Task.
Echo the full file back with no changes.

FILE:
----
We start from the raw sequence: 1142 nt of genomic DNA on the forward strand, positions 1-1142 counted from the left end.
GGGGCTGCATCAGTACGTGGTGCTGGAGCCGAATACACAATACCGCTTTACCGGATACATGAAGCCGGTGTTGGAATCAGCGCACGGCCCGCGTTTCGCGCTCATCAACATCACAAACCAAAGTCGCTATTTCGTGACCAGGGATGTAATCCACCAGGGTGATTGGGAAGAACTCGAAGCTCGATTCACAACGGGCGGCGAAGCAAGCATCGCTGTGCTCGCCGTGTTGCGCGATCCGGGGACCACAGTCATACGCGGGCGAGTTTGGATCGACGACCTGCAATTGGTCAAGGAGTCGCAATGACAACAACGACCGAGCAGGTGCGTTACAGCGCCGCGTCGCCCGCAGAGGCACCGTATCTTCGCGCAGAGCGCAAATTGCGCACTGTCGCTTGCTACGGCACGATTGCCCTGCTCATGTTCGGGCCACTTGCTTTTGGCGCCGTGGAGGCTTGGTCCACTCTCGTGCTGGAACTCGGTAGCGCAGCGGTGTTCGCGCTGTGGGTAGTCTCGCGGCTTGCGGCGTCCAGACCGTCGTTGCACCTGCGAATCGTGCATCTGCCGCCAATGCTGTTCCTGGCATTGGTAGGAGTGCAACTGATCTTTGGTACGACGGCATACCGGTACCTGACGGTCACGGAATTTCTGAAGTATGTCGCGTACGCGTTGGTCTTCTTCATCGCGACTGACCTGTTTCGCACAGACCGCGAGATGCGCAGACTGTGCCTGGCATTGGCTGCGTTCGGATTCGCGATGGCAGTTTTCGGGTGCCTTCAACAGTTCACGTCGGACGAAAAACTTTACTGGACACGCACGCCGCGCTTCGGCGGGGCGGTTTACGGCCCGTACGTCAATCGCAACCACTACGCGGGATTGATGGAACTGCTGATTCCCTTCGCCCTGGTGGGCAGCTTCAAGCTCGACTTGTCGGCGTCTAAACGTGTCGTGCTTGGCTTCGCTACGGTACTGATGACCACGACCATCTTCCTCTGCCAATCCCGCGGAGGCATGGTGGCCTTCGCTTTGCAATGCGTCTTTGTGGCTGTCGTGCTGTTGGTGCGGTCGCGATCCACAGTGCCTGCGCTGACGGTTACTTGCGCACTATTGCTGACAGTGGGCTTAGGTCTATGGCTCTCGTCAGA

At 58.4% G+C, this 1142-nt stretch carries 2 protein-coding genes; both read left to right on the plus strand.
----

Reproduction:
We start from the raw sequence: 1142 nt of genomic DNA on the forward strand, positions 1-1142 counted from the left end.
GGGGCTGCATCAGTACGTGGTGCTGGAGCCGAATACACAATACCGCTTTACCGGATACATGAAGCCGGTGTTGGAATCAGCGCACGGCCCGCGTTTCGCGCTCATCAACATCACAAACCAAAGTCGCTATTTCGTGACCAGGGATGTAATCCACCAGGGTGATTGGGAAGAACTCGAAGCTCGATTCACAACGGGCGGCGAAGCAAGCATCGCTGTGCTCGCCGTGTTGCGCGATCCGGGGACCACAGTCATACGCGGGCGAGTTTGGATCGACGACCTGCAATTGGTCAAGGAGTCGCAATGACAACAACGACCGAGCAGGTGCGTTACAGCGCCGCGTCGCCCGCAGAGGCACCGTATCTTCGCGCAGAGCGCAAATTGCGCACTGTCGCTTGCTACGGCACGATTGCCCTGCTCATGTTCGGGCCACTTGCTTTTGGCGCCGTGGAGGCTTGGTCCACTCTCGTGCTGGAACTCGGTAGCGCAGCGGTGTTCGCGCTGTGGGTAGTCTCGCGGCTTGCGGCGTCCAGACCGTCGTTGCACCTGCGAATCGTGCATCTGCCGCCAATGCTGTTCCTGGCATTGGTAGGAGTGCAACTGATCTTTGGTACGACGGCATACCGGTACCTGACGGTCACGGAATTTCTGAAGTATGTCGCGTACGCGTTGGTCTTCTTCATCGCGACTGACCTGTTTCGCACAGACCGCGAGATGCGCAGACTGTGCCTGGCATTGGCTGCGTTCGGATTCGCGATGGCAGTTTTCGGGTGCCTTCAACAGTTCACGTCGGACGAAAAACTTTACTGGACACGCACGCCGCGCTTCGGCGGGGCGGTTTACGGCCCGTACGTCAATCGCAACCACTACGCGGGATTGATGGAACTGCTGATTCCCTTCGCCCTGGTGGGCAGCTTCAAGCTCGACTTGTCGGCGTCTAAACGTGTCGTGCTTGGCTTCGCTACGGTACTGATGACCACGACCATCTTCCTCTGCCAATCCCGCGGAGGCATGGTGGCCTTCGCTTTGCAATGCGTCTTTGTGGCTGTCGTGCTGTTGGTGCGGTCGCGATCCACAGTGCCTGCGCTGACGGTTACTTGCGCACTATTGCTGACAGTGGGCTTAGGTCTATGGCTCTCGTCAGA

At 58.4% G+C, this 1142-nt stretch carries 2 protein-coding genes; both read left to right on the plus strand.